John Cameron Mitchell's cult hero(ine) Hedwig Robinson was born in New York's ’90s downtown performance scene, growing up alongside the discourse that might best describe the character Mitchell honed from grungy drag clubs to Off Broadway theaters to a minimally budgeted but much-adored 2001 film adaptation. Hedwig and the Angry Inch's title character begins as a male-identified child in Communist East Berlin but winds up a female-presenting punk-rock troubadour in the U.S., trailing after her (maybe) lost love, the rock star Tommy Gnosis. Hedwig doesn't quite identify as what we'd now call transgender; in a recent interview, Mitchell suggested his creation might prefer a less binary term, such as genderqueer.
Nevertheless, Hedwig persisted, eventually reaching a Broadway debut in 2014 that initially starred Neil Patrick Harris (who received one of the production's four Tony Awards). Three years later, a touring cast of that Broadway production has finally reached Chicago, and it's a stunningly realized version of director Michael Mayer's revision. The production values, from Julian Crouch's scenic design to Kevin Adams's lighting, are breathtaking.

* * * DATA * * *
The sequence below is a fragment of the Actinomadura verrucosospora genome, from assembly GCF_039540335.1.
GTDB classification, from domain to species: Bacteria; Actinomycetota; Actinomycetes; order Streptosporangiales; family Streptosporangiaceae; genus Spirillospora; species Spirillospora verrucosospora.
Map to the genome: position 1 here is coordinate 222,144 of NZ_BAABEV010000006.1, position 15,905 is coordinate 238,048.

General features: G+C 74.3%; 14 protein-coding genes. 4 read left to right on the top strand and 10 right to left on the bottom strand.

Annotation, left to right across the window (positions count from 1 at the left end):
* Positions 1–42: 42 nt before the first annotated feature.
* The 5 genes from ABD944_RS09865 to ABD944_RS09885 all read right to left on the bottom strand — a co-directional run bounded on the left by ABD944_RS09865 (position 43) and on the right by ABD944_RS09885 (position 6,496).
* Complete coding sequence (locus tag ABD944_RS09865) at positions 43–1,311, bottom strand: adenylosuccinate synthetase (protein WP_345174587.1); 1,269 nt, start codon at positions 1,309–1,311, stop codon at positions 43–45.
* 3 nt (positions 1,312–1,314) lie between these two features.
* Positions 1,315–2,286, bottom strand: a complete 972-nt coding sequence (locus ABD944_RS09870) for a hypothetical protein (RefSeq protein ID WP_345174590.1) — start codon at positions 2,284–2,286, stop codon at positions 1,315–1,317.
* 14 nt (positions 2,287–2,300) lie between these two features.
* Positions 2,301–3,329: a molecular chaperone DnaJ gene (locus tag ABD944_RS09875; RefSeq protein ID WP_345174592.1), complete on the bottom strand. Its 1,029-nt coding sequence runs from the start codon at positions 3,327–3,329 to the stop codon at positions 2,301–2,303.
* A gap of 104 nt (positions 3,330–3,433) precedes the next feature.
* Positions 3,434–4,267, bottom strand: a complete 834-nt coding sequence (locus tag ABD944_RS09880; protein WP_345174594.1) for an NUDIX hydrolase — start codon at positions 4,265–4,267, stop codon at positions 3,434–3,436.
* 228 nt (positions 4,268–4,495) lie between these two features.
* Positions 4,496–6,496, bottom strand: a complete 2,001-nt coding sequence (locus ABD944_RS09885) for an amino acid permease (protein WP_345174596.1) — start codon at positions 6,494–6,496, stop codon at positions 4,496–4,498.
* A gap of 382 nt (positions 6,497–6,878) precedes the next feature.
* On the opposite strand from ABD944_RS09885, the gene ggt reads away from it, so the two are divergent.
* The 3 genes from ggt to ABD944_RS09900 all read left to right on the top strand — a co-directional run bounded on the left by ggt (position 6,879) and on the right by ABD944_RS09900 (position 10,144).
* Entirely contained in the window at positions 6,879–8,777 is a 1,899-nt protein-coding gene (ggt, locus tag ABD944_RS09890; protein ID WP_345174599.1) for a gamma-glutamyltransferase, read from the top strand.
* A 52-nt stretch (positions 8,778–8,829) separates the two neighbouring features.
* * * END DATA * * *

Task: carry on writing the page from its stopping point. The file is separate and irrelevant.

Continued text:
But, again, we're talking about a property that found its most devoted fans when it was playing in a venue with the approximate capacity of the Double Door. Hedwig made its way to Broadway largely on the strength of Harris's following, and then on the actors who followed him: Michael C. Hall, Taye Diggs, Darren Criss. At Wednesday night's Chicago opening, I found myself wondering if the Oriental Theatre's massive audience had any recognition of Tony nominee Euan Morton, whose work as Hedwig is frankly astonishing. Hannah Corneau, as Hedwig's put-upon, androgynous spouse Yitzhak, also deserves praise. I can only hope the Oriental's audiences can properly appreciate how sharp these performances are from actors they've never seen on TV.